- How important is engagement on social / email / blog posts for your business? Again, the more important, the more posts you need.
- How much bandwidth do you have for content? If you’re a one-person shop, you have to balance the needs of the rest of your business and life against your marketing needs (but remember: silent is deadly for business!).
Ask yourself: What do I need to do to reach my goals?
And then ask yourself if you’re willing to do it.
If the answer is no, that’s not a moral failing — but it does mean you need to adjust your goal.
FOR EXAMPLE: If I want 20 people to buy my thing, I need (on average) at LEAST 2,000 people to see the offer (assuming a 1% conversion rate).
If I only have 500 people on my email list, my question to myself must then be:
“Am I willing (and able) to do what it takes to get my message and offer out to 1,500 more people?”
If the answer is no, that’s OK. But I will want to adjust my expectations.
[Might I STILL sell 20 spots? Sure, if I have a very engaged list! But it’s not something to count on. Math rarely lies.]
Define what consistency looks like for you and write it down.
3. What do you need for accountability?
When it comes to consistency, everybody is different in terms of what they need to keep themselves accountable.
If you haven’t read Gretchen Rubin’s The Four Tendencies, she identified four personality types when it comes to accountability (you can take the quiz for free and find out your type here).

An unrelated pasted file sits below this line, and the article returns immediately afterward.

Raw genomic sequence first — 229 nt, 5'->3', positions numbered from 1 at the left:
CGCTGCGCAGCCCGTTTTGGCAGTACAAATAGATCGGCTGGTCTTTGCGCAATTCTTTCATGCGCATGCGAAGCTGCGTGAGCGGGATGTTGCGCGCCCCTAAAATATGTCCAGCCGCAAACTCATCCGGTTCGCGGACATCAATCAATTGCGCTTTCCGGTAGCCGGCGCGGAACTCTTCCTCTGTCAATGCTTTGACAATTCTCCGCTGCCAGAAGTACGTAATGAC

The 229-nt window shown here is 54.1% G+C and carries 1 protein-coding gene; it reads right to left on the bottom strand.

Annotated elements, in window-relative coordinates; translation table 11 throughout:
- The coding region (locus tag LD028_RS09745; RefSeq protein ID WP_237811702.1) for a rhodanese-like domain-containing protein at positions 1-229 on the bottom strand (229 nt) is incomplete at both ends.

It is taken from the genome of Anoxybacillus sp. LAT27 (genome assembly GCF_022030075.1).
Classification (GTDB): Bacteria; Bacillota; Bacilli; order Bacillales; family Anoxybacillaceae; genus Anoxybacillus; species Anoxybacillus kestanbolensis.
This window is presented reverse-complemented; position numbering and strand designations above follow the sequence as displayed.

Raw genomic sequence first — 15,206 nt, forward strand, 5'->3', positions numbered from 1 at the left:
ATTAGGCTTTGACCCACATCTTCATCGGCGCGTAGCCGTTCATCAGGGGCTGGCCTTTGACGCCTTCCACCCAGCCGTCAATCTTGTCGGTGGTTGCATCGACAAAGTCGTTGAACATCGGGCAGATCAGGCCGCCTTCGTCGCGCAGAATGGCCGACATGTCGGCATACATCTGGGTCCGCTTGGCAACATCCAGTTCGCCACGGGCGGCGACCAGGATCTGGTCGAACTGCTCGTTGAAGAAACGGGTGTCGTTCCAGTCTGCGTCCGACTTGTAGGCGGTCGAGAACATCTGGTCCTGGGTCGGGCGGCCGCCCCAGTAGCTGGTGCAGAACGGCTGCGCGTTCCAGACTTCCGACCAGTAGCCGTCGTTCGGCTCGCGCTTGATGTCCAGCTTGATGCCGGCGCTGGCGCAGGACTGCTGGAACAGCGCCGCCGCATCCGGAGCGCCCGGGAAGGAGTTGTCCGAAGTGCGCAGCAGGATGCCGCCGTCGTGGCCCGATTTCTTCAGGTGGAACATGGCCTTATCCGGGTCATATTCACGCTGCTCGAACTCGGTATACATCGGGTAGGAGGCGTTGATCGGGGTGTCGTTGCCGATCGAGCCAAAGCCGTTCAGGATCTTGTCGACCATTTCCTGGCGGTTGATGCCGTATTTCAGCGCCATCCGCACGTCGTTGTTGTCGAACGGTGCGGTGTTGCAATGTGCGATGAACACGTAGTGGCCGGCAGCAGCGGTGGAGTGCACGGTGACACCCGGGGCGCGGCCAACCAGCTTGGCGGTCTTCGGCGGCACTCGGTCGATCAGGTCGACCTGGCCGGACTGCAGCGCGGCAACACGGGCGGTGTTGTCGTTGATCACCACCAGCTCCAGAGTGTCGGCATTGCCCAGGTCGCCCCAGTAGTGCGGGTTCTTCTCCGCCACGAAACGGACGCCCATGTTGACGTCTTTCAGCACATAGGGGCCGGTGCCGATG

I’m an Obliger, which means I’ll move heaven and earth to keep my promises to you… But I kinda suck at keeping promises to myself. So, for me, an accountability buddy OR public accountability posts are key. I need to be doing this for YOU at some psychological level.
But you might be an Upholder and have no problem meeting expectations internal or external. That means just saying you’ll be more consistent is probably enough, although you might like a tracker or something to check off to track yourself.
If you’re a Rebel you resist all types of expectations, so you have to figure out what’s going to motivate you to be more consistent on your own — if I tell you what to do you absolutely won’t do it!!
And if you’re a Questioner, you also need to find your own internal motivation, because you’re asking yourself if you really even need consistency anyway…. But when you decide that you DO, you’ll probably be good to go.
So what do you need? A tracker you can check off? An accountability buddy? A post you make here in the group every day saying you’ve done the thing?
Decide on what you need for accountability and put it in place.
4. Choose your metrics.
OK, hands up if “metrics” is a scary word for you?
Some of us love data, others hate it!
But wherever you fall on the spectrum, our metrics (fancy marketing word for numbers) tell us what’s working and what’s not.